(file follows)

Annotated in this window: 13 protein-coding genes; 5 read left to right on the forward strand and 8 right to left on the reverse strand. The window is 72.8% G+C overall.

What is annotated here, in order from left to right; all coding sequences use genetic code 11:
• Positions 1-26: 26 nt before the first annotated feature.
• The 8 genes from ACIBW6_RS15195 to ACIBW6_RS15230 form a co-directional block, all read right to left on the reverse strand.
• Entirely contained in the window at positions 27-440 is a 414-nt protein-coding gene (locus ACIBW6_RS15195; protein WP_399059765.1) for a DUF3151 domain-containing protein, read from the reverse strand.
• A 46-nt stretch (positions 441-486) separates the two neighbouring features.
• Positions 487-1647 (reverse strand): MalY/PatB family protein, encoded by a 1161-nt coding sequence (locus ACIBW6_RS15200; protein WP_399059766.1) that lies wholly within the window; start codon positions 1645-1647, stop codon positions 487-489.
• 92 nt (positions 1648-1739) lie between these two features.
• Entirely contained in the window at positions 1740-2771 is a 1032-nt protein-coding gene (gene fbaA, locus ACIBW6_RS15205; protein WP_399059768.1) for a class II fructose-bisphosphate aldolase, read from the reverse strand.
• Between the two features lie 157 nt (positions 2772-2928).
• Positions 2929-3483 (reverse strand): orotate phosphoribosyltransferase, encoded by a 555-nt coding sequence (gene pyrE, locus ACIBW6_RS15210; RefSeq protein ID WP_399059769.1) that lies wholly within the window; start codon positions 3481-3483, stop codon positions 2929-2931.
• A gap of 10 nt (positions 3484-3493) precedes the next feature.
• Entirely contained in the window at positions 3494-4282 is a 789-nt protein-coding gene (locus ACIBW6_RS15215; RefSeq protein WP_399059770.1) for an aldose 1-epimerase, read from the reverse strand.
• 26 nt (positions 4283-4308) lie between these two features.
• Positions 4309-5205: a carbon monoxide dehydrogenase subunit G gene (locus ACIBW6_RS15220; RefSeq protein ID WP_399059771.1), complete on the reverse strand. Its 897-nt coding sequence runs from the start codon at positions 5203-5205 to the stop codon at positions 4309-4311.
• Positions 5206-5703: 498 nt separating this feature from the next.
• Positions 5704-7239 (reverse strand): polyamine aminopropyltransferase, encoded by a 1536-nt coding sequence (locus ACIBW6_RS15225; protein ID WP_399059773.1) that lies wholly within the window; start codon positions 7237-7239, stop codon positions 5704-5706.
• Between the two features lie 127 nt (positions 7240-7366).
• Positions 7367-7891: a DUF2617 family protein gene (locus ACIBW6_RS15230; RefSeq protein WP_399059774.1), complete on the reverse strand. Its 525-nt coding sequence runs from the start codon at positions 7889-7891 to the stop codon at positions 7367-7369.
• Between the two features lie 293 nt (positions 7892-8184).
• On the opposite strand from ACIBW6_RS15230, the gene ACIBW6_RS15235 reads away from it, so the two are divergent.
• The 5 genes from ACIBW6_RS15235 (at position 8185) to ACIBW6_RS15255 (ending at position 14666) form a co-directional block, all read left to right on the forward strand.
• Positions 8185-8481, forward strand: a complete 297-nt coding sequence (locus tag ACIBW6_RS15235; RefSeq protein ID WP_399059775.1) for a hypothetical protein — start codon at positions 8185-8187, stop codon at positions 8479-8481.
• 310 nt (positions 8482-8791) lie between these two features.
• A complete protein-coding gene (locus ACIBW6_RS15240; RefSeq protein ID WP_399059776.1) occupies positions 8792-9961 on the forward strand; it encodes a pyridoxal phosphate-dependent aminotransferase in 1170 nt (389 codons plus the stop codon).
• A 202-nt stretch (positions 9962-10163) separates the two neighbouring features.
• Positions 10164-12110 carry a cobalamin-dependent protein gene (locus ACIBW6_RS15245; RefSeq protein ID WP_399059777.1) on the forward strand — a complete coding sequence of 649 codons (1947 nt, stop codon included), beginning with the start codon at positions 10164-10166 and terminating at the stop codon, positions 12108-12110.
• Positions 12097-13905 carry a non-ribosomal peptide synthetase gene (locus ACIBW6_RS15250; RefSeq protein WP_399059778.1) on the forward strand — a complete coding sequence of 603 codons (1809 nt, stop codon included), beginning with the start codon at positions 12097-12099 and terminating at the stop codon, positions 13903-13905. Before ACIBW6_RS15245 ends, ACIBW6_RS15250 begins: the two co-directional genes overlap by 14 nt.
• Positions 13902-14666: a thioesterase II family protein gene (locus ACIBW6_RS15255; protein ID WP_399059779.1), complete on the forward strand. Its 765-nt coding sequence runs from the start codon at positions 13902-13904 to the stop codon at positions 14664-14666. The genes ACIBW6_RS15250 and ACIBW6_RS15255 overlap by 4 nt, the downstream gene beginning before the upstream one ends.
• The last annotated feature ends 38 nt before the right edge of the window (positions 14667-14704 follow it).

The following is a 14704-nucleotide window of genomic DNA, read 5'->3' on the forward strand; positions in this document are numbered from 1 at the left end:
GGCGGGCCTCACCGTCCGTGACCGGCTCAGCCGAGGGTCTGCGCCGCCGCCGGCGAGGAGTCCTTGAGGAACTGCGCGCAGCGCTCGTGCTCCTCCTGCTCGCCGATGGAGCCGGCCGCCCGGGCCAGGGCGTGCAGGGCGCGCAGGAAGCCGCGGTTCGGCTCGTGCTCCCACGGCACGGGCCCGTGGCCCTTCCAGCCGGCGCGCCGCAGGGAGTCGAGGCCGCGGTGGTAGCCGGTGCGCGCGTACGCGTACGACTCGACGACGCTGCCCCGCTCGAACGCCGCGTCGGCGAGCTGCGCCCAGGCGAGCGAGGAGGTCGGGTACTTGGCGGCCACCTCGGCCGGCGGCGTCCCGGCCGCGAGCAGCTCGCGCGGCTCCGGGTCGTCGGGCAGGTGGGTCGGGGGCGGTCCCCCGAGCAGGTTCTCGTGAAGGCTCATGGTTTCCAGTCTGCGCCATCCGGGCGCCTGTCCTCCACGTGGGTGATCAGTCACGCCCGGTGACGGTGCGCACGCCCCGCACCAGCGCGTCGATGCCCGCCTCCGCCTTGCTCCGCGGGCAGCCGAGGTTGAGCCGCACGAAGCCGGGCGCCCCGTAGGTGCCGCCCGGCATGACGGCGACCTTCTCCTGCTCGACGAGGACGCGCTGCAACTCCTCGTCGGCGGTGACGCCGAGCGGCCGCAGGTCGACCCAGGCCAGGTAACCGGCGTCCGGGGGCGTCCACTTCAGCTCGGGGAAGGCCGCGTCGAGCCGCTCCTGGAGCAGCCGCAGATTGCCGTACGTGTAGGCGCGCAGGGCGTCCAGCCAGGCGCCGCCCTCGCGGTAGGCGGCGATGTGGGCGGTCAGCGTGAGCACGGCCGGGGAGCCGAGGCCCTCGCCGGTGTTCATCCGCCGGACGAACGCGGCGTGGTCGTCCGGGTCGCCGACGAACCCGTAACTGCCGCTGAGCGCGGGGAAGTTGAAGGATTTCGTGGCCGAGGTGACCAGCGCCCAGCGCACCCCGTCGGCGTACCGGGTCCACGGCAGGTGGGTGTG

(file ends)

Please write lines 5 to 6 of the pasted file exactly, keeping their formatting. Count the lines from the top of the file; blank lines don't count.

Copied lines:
• Entirely contained in the window at positions 27-440 is a 414-nt protein-coding gene (locus ACIBW6_RS15195; protein WP_399059765.1) for a DUF3151 domain-containing protein, read from the reverse strand.
• A 46-nt stretch (positions 441-486) separates the two neighbouring features.